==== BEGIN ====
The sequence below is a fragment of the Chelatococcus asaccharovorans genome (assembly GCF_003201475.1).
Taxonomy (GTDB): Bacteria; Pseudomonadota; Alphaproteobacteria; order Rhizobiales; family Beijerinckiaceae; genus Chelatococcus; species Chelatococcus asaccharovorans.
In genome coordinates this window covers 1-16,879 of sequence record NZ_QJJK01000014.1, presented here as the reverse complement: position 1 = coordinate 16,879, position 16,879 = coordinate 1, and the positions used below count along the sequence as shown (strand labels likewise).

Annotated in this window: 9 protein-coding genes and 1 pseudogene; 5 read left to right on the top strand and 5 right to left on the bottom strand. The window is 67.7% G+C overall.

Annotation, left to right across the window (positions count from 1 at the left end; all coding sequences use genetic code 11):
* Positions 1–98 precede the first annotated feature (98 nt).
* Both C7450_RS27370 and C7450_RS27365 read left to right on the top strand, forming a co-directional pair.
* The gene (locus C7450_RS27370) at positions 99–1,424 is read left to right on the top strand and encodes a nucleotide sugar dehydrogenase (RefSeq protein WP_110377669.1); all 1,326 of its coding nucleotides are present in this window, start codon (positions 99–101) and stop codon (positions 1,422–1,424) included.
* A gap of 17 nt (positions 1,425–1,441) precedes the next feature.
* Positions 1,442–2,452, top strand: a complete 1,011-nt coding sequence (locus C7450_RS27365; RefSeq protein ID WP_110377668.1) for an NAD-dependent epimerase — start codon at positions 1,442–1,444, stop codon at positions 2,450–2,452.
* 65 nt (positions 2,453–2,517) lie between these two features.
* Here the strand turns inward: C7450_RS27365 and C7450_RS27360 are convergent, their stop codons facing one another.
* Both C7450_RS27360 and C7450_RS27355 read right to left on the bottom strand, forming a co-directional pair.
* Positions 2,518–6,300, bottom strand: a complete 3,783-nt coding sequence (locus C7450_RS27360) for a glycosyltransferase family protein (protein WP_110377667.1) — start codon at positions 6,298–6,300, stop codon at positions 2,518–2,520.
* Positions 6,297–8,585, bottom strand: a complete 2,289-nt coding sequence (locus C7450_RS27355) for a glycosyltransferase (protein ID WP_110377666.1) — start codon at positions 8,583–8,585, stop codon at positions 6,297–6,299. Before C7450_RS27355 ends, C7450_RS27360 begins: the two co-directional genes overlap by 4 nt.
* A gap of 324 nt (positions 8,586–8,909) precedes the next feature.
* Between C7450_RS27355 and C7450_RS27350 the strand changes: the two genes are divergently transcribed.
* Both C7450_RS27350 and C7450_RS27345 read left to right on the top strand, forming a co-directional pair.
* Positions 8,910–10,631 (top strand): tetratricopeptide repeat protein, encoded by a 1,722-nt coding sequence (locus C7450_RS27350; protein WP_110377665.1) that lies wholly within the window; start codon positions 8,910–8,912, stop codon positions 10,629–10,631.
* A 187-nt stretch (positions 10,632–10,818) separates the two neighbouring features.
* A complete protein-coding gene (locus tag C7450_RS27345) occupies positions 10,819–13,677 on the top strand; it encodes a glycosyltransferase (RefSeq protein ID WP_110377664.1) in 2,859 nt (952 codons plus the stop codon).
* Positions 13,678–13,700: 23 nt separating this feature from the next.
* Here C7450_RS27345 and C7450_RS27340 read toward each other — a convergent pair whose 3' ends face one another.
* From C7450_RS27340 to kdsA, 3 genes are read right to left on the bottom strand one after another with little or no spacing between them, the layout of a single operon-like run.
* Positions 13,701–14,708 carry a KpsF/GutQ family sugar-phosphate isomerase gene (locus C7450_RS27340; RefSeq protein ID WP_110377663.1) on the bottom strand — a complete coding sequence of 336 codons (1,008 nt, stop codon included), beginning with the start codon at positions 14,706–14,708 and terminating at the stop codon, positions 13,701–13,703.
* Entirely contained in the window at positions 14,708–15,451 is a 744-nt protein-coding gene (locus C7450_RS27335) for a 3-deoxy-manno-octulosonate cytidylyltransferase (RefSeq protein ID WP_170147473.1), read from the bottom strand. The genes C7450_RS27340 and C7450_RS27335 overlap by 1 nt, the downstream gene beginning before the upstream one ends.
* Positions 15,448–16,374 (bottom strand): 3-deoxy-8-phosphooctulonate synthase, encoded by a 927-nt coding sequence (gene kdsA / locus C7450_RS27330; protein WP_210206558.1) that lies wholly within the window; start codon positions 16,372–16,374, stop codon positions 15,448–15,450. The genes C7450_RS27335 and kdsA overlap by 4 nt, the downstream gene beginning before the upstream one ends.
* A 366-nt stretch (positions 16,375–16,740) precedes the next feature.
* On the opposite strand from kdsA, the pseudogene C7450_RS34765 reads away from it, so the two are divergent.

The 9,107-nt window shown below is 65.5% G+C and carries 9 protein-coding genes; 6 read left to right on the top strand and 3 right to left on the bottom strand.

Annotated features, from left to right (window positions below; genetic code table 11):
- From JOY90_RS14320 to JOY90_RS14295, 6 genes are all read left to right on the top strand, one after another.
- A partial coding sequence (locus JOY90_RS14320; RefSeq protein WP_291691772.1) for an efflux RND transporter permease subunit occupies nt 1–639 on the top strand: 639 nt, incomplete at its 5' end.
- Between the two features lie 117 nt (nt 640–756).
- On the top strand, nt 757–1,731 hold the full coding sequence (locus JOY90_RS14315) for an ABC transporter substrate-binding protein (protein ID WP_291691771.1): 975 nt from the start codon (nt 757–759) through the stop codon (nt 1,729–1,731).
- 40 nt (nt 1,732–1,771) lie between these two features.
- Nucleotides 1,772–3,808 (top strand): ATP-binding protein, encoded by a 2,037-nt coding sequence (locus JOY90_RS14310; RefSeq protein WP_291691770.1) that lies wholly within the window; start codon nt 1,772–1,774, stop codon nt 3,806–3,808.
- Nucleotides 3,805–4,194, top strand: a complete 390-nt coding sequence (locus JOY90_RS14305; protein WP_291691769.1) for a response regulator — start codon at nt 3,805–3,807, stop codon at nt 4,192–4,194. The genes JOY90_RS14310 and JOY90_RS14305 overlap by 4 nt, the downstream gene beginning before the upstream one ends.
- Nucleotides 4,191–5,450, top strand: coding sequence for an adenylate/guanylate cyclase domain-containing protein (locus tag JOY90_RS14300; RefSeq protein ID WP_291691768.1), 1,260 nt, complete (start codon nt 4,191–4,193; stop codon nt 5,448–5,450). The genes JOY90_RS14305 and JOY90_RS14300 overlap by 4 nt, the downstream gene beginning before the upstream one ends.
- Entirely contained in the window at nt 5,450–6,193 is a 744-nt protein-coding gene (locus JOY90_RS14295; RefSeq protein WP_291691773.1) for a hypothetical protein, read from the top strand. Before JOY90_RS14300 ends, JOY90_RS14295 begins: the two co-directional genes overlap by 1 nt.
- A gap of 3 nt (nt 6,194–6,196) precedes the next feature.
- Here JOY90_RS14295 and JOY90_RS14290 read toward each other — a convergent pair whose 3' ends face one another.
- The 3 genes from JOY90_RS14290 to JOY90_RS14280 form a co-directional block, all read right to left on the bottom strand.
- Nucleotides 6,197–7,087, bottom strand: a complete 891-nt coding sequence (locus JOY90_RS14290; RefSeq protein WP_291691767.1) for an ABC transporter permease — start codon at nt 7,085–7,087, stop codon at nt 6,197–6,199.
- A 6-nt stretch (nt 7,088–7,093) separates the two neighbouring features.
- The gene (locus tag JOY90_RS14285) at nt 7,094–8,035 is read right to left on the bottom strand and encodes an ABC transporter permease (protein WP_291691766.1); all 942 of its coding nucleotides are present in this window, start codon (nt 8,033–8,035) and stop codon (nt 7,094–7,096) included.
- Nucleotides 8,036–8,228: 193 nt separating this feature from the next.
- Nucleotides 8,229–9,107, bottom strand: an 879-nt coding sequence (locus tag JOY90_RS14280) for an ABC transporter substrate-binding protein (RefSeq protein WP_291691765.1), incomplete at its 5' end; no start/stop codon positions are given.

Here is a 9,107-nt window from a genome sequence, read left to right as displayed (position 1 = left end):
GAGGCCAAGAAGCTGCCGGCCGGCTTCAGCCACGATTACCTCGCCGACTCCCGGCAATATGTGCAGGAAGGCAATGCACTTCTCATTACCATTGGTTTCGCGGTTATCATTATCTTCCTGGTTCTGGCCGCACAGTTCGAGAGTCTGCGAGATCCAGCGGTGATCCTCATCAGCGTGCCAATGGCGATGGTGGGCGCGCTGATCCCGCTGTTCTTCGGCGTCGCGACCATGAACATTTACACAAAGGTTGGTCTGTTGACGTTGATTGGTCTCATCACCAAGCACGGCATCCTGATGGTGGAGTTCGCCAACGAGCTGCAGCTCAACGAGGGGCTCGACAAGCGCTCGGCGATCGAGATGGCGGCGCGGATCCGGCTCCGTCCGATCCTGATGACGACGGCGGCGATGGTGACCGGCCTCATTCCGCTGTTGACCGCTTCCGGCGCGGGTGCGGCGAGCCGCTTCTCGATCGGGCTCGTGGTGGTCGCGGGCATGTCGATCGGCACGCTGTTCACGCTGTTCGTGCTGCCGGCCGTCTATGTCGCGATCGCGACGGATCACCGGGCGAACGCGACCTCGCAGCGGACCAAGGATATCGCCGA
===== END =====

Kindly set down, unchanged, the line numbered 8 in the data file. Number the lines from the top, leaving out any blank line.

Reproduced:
* The gene (locus C7450_RS27370) at positions 99–1,424 is read left to right on the top strand and encodes a nucleotide sugar dehydrogenase (RefSeq protein WP_110377669.1); all 1,326 of its coding nucleotides are present in this window, start codon (positions 99–101) and stop codon (positions 1,422–1,424) included.